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    1. Birgit, Time Tunnel was a show that I liked as well except that it was silly because everywhere they went everybody spoke English--that always bugged me even when I was a teenager.

      A stigma of the past should never be a label that applies forever to any group of people unless they show no desire to change. Governments are not always synonymous with the mores of the citizens though often they are reflective of a will of the majority or most powerful. And certainly no country wants to boast on its uglier side, but that side should be acknowledged for the sake of presenting historical truth.

      It's important for a people to preserve the documentation of history, but often that is what a authoritarian regime will attempt to destroy earlier on through book burning and other forms of censorship. If we don't have access to the resources that expose truth then it is far more difficult to do ones own research.

      Lee

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  8. This is off the subject of fiction, but a couple of my favorite books of all time are "What If?" and "What If? 2". These books are comprised of essays by historians posing questions about some of the close calls of history, such as: what if the Japanese had won the Battle of Midway? And what if George Washington had not managed to escape in the fog after losing the Battle of Long Island?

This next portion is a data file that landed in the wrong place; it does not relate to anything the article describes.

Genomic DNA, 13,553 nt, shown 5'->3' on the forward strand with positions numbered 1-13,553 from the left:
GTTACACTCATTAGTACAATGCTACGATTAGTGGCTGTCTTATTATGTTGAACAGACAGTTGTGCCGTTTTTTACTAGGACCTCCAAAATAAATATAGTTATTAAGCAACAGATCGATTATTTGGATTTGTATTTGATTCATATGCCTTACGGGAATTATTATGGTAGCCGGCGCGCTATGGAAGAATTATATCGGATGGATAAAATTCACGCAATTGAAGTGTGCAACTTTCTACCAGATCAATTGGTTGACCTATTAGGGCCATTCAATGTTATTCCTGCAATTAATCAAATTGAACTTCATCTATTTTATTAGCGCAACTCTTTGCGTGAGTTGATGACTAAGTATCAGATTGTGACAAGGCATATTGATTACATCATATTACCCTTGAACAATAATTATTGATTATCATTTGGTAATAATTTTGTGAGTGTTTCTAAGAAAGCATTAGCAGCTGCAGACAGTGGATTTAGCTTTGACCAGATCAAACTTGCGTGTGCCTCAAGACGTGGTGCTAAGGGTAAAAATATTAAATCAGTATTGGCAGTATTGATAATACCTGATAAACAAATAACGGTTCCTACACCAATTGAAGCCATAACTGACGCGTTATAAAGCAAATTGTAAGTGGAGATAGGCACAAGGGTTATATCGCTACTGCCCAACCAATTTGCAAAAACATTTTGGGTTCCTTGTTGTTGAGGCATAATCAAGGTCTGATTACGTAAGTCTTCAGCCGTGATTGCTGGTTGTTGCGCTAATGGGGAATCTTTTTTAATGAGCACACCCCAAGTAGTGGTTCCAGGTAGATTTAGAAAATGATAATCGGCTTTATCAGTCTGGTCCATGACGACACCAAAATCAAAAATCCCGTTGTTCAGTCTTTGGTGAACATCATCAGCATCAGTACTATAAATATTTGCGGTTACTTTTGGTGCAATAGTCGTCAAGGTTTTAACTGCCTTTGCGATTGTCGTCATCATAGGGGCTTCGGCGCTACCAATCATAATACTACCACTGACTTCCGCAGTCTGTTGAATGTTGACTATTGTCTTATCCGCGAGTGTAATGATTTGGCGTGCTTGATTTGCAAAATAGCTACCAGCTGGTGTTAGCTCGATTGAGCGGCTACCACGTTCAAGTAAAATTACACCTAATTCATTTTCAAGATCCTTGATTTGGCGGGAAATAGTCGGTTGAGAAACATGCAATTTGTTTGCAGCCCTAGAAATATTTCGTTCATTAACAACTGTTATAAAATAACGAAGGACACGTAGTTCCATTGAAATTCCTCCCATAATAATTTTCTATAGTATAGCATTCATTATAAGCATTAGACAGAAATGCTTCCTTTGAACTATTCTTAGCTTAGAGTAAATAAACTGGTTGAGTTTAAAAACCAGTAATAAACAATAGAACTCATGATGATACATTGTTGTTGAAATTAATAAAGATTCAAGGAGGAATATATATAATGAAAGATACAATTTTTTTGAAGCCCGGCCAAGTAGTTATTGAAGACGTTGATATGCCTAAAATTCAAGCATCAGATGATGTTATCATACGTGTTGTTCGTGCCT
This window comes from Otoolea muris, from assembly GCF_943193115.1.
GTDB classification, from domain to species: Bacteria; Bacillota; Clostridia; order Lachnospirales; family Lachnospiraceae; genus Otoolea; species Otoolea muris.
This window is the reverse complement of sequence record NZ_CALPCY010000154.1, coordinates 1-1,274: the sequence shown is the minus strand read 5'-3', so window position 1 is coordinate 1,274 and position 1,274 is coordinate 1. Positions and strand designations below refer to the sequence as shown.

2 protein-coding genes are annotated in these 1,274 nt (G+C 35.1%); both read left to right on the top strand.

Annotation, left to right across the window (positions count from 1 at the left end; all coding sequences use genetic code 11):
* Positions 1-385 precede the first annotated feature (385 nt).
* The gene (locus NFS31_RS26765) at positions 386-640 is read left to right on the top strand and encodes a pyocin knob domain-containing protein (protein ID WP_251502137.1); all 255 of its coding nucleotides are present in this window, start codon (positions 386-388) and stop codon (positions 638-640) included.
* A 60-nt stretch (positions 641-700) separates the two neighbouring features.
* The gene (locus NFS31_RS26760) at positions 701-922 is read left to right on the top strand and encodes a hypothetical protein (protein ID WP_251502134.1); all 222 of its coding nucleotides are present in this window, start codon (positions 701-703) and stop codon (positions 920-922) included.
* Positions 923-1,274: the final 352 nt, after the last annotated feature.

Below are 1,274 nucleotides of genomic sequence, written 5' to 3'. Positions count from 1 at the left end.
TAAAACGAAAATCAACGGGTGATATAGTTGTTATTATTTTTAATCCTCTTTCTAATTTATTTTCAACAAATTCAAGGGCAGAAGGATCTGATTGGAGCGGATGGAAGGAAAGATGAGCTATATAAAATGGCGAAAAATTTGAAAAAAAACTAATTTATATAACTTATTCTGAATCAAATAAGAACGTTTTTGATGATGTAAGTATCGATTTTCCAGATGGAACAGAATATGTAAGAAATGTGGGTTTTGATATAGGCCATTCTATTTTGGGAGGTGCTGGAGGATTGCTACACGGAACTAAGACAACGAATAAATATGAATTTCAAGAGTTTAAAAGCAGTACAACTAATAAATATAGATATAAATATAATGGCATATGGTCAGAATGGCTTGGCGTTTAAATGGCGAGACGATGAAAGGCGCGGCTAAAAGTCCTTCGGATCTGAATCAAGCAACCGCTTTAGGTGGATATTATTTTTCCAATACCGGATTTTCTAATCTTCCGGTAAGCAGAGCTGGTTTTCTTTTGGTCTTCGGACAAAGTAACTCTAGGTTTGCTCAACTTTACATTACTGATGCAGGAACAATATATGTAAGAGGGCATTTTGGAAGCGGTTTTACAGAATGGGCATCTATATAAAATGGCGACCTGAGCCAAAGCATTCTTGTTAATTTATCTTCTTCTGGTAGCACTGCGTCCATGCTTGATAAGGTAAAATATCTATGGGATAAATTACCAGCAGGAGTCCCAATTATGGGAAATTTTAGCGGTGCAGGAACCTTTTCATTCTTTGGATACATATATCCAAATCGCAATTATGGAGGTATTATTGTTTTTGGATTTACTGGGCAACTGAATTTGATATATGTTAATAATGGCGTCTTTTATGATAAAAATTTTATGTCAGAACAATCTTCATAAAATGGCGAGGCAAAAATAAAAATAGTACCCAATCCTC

There were some perilously close calls in history - even some events that were VERY unlikely at the time - that shaped our world. If they had gone differently we might all be speaking Farsi (maybe we still will be at some point). If a time traveler wanted to REALLY go back and change history, just pop in and pick up Special Order 191 and hand it back to the Confederate officer that dropped it. Then the Union does not know in advance of his plans, the Battle of Antietam is not fought, and Lee probably wins the Civil War. That's the most "famous" turning point of history... but there are many more, many of which I was not familiar with.